Jennifer Parson, who served as a gestational surrogate for a couple, cared for the child she carried until the parents could travel to the United States. Jennifer Parson/@jennparson/TikTok
Jennifer Parson, a teacher’s assistant and mother from Arizona, recently went viral on TikTok after sharing her unique experience as a gestational surrogate.
Parson, who chose to be a surrogate as a way to help a couple complete their family, gave birth to a baby girl on June 9th.
However, thanks to COVID-19 and international travel restrictions, the new parents were unable to make the trip to Tucson from Shenzhen, China — so Parson and her family cared for the newborn for nearly three months.
On August 30, the new parents finally traveled to the United States and met their daughter, who they named Jennifer, in honor of Parson.
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When Jennifer Parson signed on to be a gestational surrogate in 2019, she thought she knew what to expect — but after the coronavirus pandemic hit, she took on a lot more than she bargained for.
Traditionally, the undertaking includes a matching process with a compatible family, an embryo transfer, a pregnancy, a birth, and, just a few hours later, the rewarding moment when the newborn is placed in the arms of proud parents.
“When surrogacy was brought to my attention, I just loved the idea of being able to help complete a family,” Parson told Insider.
After giving birth to twins for a German couple in 2014, Parson, a teacher’s assistant from Tucson, Arizona, looked forward to bringing the same joy to a couple from Shenzhen, China that she was matched with through a surrogacy agency. Growing numbers of Chinese parents, NPR reported, have hired American surrogates to navigate the country’s ban on surrogacy and birth limits.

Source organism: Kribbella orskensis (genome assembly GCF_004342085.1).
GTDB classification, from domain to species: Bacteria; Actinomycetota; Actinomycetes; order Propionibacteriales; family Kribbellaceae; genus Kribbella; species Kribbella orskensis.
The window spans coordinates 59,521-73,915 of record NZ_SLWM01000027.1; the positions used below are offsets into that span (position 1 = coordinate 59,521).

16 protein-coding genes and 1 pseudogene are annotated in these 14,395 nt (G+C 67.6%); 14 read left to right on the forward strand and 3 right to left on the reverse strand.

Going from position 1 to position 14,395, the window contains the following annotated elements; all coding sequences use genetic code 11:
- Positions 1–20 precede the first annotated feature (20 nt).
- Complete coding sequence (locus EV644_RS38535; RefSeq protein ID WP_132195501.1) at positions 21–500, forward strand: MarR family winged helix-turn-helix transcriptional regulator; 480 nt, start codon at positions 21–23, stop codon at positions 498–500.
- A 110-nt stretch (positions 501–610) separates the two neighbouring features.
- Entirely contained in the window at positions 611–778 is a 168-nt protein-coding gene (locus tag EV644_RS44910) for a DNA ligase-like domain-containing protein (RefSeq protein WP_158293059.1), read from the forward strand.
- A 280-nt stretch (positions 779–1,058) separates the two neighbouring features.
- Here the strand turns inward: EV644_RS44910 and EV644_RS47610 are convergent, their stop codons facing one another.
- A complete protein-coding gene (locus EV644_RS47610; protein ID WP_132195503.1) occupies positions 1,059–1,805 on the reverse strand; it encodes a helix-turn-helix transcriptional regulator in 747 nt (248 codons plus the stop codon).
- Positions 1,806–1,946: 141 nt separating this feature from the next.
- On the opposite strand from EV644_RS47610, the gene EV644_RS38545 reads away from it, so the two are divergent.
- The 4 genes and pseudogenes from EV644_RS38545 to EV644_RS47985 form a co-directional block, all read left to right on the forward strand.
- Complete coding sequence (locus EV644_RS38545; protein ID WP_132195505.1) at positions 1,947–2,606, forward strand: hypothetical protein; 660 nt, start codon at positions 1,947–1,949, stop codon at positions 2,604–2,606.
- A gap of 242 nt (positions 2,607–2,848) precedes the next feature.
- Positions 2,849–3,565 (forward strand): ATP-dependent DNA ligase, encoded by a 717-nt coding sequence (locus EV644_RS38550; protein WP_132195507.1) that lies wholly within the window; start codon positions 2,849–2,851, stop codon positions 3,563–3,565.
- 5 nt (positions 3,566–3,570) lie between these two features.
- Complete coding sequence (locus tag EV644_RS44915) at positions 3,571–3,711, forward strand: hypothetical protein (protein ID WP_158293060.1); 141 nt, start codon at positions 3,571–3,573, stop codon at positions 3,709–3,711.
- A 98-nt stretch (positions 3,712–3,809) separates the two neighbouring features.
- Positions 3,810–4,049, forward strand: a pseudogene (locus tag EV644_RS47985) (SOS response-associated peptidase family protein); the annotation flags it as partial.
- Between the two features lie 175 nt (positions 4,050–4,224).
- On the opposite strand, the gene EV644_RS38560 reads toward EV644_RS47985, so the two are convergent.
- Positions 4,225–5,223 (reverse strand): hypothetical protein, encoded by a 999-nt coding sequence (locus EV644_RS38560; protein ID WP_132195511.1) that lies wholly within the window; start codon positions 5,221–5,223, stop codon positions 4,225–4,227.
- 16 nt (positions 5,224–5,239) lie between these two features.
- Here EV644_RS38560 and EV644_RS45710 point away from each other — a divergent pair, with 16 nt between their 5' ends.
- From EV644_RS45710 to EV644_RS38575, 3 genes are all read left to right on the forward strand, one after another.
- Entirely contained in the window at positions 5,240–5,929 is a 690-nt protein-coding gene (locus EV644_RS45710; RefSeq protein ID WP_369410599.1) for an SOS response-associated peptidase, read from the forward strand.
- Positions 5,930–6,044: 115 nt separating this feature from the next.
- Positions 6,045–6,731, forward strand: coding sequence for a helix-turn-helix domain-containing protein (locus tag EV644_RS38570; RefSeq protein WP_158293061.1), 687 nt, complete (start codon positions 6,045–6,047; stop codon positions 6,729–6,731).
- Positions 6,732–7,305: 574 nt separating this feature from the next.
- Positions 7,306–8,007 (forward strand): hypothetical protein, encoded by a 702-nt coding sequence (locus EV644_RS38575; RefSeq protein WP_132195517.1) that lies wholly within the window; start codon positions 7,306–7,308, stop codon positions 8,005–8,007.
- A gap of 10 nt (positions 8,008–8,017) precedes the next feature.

“You get matched in a way that’s very similar to an online dating profile. And when I saw them, I loved everything about them,” she recalled. “So we got on a Skype call, and it was an instant connection. We knew we wanted to move forward in the process.”
But thanks to COVID-19, the experience was very different from the first time around.
After a successful embryo transfer, a healthy pregnancy, and the birth of a baby girl on June 9, Parson was not able to pass the newborn along to ecstatic parents.
International travel restrictions rendered the couple unable to make the trip from Shenzhen to Tucson, and they were not permitted to travel to the United States until August 30 — over two months after their daughter’s birth.
Ultimately, Parson and her family cared for the child she carried until the parents could make the trip from China
As Parson reached the final months of her pregnancy, her family, the surrogacy agency, and the parents-to-be began to discuss what would happen under the unique circumstance in which the parents could not travel to meet their child.
“We eventually started saying, ‘Okay, we have to think about the reality of what happens in the event that they can’t be here.’ Because at first, that’s not where your mind wants to go,” Parson said. “You’re automatically trying to think of a more positive outcome. But it was out of our hands.”
She was told she could place the newborn with a nanny provided by the agency until the parents arrived — but when the couple asked about another option, Parson and her husband didn’t hesitate.
“When the parents reached out to us personally to ask if we’d be comfortable [caring for the baby], it wasn’t even a question for us,” she said. “It was an immediate response. We already felt like they were our family, and we wanted them to be able to lean on us for any support they needed.”